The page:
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Publication numberUS20070246787 A1
Publication typeApplication
Application numberUS 11/394,056
Publication dateOct 25, 2007
Filing dateMar 29, 2006
Priority dateMar 29, 2006
Also published asEP2005476A2, WO2007117392A2, WO2007117392A3
Publication number11394056, 394056, US 2007/0246787 A1, US 2007/246787 A1, US 20070246787 A1, US 20070246787A1, US 2007246787 A1, US 2007246787A1, US-A1-20070246787, US-A1-2007246787, US2007/0246787A1, US2007/246787A1, US20070246787 A1, US20070246787A1, US2007246787 A1, US2007246787A1
InventorsLien-Chang Wang, Eugene Chen, Yiming Huai, Zhitao Diao
Original AssigneeLien-Chang Wang, Chen Eugene Y, Yiming Huai, Zhitao Diao
Export CitationBiBTeX, EndNote, RefMan
External Links: USPTO, USPTO Assignment, Espacenet
On-plug magnetic tunnel junction devices based on spin torque transfer switching
US 20070246787 A1
Abstract
Techniques and device designs associated with devices having magnetic or magnetoresistive tunnel junctions (MTJs) configured to operate based on spin torque transfer switching. On-plug MTJ designs and fabrication techniques are described.
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Claims(20)
1. A device, comprising:
a substrate;
a conductive via formed over the substrate and vertically extended substantially perpendicular to the substrate;
a metal plug formed on top of the conductive via;
a dielectric material embedding the metal plug and exposing a top surface of the metal plug; and
a magnetic tunnel junction (MTJ) cell formed on the top surface of the metal plug.
2. The device as in claim 1, further comprising a metal buffer layer between the MTJ cell and the top surface of the metal plug.
3. The device as in claim 1, wherein the MTJ cell is elongated, and wherein the device further comprises:
a conductor line formed over the substrate and positioned to have a portion which spatially overlaps with the MTJ cell, the conductor line being electrically coupled to supply a current across the MTJ cell and through the metal plug and the conductive via.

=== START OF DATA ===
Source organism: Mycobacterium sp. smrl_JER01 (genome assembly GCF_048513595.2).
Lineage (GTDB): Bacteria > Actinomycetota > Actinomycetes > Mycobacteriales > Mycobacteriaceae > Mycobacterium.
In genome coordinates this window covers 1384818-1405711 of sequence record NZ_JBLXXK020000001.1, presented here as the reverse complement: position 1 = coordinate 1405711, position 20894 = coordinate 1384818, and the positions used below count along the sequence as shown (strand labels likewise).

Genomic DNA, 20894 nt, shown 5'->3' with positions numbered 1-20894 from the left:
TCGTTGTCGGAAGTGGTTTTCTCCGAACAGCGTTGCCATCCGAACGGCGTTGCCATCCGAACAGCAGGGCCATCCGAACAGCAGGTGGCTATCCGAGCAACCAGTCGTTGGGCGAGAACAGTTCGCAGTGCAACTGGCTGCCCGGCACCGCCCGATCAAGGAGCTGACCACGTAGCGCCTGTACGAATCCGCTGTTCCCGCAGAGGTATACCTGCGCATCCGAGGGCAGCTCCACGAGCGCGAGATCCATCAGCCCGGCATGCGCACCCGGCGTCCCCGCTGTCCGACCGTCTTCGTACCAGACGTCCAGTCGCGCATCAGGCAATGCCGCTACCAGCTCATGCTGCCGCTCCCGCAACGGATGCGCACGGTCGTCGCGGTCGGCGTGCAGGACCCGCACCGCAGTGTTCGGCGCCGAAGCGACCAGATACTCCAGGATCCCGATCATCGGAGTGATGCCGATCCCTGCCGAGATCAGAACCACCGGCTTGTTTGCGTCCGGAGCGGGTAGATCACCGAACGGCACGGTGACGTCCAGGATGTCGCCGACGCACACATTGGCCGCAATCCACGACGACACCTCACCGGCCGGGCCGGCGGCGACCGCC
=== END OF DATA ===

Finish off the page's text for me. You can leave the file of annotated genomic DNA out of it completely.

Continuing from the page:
4. The device as in claim 3, wherein the portion of the conductor line which spatially overlaps with the MTJ cell is parallel to an elongated direction of the MTJ cell.
5. The device as in claim 1, wherein the MTJ cell has a footprint less than a footprint of the metal plug and is position near a center of the top surface of the metal plug and is away from an edge of the metal plug.
6. The device as in claim 1, wherein the MTJ cell has a footprint greater than a footprint of the metal plug.
7. The device as in claim 1, wherein the MTJ cell has a footprint approximately equal to a footprint of the metal plug.
8. The device as in claim 1, further comprising:
a conductor line formed over the substrate and electrically coupled to the MTJ cell to supply a current across the MTJ cell and through the metal plug and the conductive via.
9. The device as in claim 8, further comprising:
a control circuit to control the current to the MTJ cell from the conductor line to change the magnetization direction of the free ferromagnetic layer of the MTJ cell via spin torque transfer.
10. The device as in claim 1, wherein the MTJ cell comprises:
a free ferromagnetic layer having a magnetization direction that is changeable between a first direction and a second substantially opposite direction,
a fixed ferromagnetic layer having a magnetization direction fixed along substantially the first direction, and
an insulator barrier layer formed between the free and fixed ferromagnetic layers to effectuate tunneling of electrons between the free and fixed ferromagnetic layers.
11. A device, comprising:
a substrate;